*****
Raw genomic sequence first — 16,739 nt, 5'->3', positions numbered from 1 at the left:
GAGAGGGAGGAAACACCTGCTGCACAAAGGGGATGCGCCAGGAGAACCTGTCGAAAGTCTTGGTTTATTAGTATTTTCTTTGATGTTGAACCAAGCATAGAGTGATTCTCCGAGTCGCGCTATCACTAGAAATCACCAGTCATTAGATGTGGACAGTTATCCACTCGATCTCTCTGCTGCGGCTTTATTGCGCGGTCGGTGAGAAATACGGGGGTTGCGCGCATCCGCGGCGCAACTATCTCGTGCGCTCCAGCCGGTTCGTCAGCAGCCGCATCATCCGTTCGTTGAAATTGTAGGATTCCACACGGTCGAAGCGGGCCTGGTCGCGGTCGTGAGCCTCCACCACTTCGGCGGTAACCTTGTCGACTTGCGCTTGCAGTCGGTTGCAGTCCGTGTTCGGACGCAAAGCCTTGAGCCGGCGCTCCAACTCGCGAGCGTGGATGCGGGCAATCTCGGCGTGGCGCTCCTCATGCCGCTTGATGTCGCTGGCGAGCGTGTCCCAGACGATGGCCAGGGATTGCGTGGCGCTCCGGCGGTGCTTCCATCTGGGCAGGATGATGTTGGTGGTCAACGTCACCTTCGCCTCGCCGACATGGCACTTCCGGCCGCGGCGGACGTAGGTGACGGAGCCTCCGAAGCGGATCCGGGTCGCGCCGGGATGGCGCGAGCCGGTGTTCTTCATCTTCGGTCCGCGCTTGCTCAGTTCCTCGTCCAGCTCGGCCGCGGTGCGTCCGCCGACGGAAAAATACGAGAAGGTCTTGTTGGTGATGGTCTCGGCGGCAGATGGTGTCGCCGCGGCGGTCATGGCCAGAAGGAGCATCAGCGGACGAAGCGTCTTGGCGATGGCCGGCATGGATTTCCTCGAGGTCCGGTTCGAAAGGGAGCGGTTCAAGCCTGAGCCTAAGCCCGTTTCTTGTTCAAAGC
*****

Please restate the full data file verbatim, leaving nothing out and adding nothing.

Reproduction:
Raw genomic sequence first — 16,739 nt, 5'->3', positions numbered from 1 at the left:
GAGAGGGAGGAAACACCTGCTGCACAAAGGGGATGCGCCAGGAGAACCTGTCGAAAGTCTTGGTTTATTAGTATTTTCTTTGATGTTGAACCAAGCATAGAGTGATTCTCCGAGTCGCGCTATCACTAGAAATCACCAGTCATTAGATGTGGACAGTTATCCACTCGATCTCTCTGCTGCGGCTTTATTGCGCGGTCGGTGAGAAATACGGGGGTTGCGCGCATCCGCGGCGCAACTATCTCGTGCGCTCCAGCCGGTTCGTCAGCAGCCGCATCATCCGTTCGTTGAAATTGTAGGATTCCACACGGTCGAAGCGGGCCTGGTCGCGGTCGTGAGCCTCCACCACTTCGGCGGTAACCTTGTCGACTTGCGCTTGCAGTCGGTTGCAGTCCGTGTTCGGACGCAAAGCCTTGAGCCGGCGCTCCAACTCGCGAGCGTGGATGCGGGCAATCTCGGCGTGGCGCTCCTCATGCCGCTTGATGTCGCTGGCGAGCGTGTCCCAGACGATGGCCAGGGATTGCGTGGCGCTCCGGCGGTGCTTCCATCTGGGCAGGATGATGTTGGTGGTCAACGTCACCTTCGCCTCGCCGACATGGCACTTCCGGCCGCGGCGGACGTAGGTGACGGAGCCTCCGAAGCGGATCCGGGTCGCGCCGGGATGGCGCGAGCCGGTGTTCTTCATCTTCGGTCCGCGCTTGCTCAGTTCCTCGTCCAGCTCGGCCGCGGTGCGTCCGCCGACGGAAAAATACGAGAAGGTCTTGTTGGTGATGGTCTCGGCGGCAGATGGTGTCGCCGCGGCGGTCATGGCCAGAAGGAGCATCAGCGGACGAAGCGTCTTGGCGATGGCCGGCATGGATTTCCTCGAGGTCCGGTTCGAAAGGGAGCGGTTCAAGCCTGAGCCTAAGCCCGTTTCTTGTTCAAAGC